3. Research Paper Presentation and Reviewing
- I plan research paper presentations by paired PTs (not individuals). For each presentation, one PT in the pair will play the role of presenters, and another PT—of reviewers. Reviewers will work with presenters before the in-class presentation to assure the best quality (completeness, clarity, etc.) of paper presentation (incl. slides). Criteria for reviewing slides and presentations will be provided by me. (More details below.)
- The paper selected for presentation by a PT should be related to the area of the PT’s project. The paper assigned for reviewing to a PT should be unrelated to the area of the PT’s project. (In this way, if the reviewers understand the presentation, anybody in the class will. J )
- Presenting PTs can propose their own papers, and ask for my acceptance. Alternatively, I will help in paper selection. Reviewing PTs have to accept the presenters’ selection.
- Example scenario: Each pair of PTs participates in two paper presentation/review rounds, with their roles switched in the second round. Suppose that PT3 and PT6 are selected as a pair of PTs.
In Round 1, PT3 is selected for presentation and PT 6 for reviewing of a research paper. PT3 is responsible for preparing the initial presentation. Then, PT6 reviews the presentation (without reading the paper—PT6 members must be in a position in which other students will soon be). PT6 decides whether to review slides only or the entire mock presentation (at least the final review before the in-class presentation should review a mock presentation.) Then, PT3 uses the feedback from the review to improve the presentation. A few iterations of the review-improve process are expected. The final mock presentation by PT3 ends with filling a form known as Final Review Report (FiRR), listing shortcomings of the presentation as perceived by PT6 (ideally, the list will be empty). PT3 can read and comment on the report. Both FiRR and the comments will be submitted to me.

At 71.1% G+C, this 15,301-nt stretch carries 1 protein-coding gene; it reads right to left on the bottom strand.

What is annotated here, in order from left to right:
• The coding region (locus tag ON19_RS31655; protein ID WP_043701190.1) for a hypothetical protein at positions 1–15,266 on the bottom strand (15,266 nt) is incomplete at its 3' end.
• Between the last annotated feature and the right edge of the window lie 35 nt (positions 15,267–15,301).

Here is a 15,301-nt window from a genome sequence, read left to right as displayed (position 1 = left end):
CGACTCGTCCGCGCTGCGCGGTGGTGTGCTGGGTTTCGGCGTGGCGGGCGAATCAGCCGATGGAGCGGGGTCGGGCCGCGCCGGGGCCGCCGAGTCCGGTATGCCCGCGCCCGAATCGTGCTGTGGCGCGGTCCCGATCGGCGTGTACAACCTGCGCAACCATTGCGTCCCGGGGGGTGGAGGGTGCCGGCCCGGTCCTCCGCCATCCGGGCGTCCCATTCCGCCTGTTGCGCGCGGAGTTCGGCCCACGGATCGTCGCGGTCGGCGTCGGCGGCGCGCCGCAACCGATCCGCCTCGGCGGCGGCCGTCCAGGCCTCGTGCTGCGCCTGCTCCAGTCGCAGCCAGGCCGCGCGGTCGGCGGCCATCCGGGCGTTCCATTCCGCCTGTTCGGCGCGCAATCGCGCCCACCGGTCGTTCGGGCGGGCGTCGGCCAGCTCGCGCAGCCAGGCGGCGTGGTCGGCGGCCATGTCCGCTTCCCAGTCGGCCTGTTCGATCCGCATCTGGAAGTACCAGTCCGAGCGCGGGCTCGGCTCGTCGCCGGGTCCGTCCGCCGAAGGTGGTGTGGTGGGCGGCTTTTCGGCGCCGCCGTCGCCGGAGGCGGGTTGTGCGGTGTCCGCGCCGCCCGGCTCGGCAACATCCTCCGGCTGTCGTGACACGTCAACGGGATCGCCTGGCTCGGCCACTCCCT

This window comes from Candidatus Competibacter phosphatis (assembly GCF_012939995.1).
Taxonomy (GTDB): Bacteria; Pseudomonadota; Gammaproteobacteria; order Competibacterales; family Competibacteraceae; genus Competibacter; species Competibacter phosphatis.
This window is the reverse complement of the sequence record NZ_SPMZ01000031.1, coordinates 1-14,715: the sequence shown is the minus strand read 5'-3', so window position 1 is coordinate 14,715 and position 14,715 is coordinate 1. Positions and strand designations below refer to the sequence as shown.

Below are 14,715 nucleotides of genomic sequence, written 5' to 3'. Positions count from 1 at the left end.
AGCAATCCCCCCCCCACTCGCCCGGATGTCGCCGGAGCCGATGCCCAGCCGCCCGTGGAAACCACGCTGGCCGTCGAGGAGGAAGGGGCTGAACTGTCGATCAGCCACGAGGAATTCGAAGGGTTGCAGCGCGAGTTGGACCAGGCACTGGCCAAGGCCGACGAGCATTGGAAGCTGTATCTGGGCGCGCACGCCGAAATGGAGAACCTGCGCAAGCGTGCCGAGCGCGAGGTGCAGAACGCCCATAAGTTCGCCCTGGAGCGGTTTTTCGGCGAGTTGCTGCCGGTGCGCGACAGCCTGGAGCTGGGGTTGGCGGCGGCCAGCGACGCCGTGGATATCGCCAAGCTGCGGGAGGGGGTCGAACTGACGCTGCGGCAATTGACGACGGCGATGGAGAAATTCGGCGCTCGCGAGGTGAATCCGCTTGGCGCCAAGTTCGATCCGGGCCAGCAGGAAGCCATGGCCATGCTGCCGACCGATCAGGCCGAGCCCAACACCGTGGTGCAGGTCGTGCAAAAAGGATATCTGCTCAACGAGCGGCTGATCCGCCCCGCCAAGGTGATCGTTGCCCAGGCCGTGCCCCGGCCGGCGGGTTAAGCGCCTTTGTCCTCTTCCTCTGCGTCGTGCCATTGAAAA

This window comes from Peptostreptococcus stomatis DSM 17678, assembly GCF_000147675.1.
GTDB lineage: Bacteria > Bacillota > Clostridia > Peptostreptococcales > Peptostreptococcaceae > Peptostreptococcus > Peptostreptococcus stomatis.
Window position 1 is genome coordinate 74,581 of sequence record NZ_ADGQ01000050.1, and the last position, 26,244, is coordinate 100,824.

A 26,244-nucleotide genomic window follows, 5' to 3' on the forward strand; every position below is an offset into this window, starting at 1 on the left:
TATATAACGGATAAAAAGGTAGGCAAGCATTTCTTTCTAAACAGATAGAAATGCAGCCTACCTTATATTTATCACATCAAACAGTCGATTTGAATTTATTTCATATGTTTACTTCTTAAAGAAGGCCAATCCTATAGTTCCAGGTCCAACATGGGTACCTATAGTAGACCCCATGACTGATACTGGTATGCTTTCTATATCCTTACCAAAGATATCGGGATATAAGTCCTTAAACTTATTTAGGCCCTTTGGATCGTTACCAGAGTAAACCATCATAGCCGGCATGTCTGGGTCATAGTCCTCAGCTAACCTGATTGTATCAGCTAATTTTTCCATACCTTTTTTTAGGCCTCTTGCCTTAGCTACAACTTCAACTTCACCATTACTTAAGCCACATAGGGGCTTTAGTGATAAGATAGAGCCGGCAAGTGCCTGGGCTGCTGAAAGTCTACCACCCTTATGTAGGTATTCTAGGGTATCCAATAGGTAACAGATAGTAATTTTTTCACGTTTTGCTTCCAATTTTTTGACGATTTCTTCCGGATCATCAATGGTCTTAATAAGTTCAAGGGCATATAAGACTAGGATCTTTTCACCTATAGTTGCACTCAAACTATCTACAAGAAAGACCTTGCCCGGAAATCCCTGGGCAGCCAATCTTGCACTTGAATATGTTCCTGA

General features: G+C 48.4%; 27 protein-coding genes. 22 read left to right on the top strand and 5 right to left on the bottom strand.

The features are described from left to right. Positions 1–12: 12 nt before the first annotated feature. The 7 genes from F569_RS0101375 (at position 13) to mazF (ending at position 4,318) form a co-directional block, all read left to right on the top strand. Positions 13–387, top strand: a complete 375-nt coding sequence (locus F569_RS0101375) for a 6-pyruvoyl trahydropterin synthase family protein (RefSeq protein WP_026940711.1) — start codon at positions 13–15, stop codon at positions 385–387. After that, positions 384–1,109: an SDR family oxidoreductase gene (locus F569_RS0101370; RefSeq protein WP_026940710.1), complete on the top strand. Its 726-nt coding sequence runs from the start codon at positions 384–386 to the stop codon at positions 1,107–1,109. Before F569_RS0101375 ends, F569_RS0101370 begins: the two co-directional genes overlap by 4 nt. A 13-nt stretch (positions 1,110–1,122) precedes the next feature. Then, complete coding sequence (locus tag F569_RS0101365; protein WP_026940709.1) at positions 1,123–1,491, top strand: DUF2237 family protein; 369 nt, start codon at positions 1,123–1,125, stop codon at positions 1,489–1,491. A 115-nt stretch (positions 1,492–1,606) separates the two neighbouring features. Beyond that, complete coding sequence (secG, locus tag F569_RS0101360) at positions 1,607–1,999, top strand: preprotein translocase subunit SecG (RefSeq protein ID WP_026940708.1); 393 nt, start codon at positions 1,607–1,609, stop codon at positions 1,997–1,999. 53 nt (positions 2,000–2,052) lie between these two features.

In Round 2, PT6 is selected for presentation and PT 3 for reviewing of another research paper.
- Presentations will be graded by me as well as by all students in class, who will be asked to fill simple questionnaires. The final score for the presenting PT will be based on both inputs. The final score for the reviewing PT will additionally use FiRR as an input.
- There will be one exam: the final exam. It will be held during the finals week, as scheduled by the Registrar’s Office: 5:00 pm – 7:00 pm on Tuesday, April 24 (cf. http://www.wmich.edu/registrar/finalexam.html).
- If you miss the exam and are excused, you will be required to take a make-up final exam (12:30 pm – 2:30 pm on Friday, April 27 (cf. http://www.wmich.edu/registrar/finalexam.html). To be excused, you must prove significant circumstances beyond your control. Generally this will require documentation, such as a doctor’s note in case of an illness. If possible, inform the instructor before the exam if circumstances beyond your control will cause missing the exam.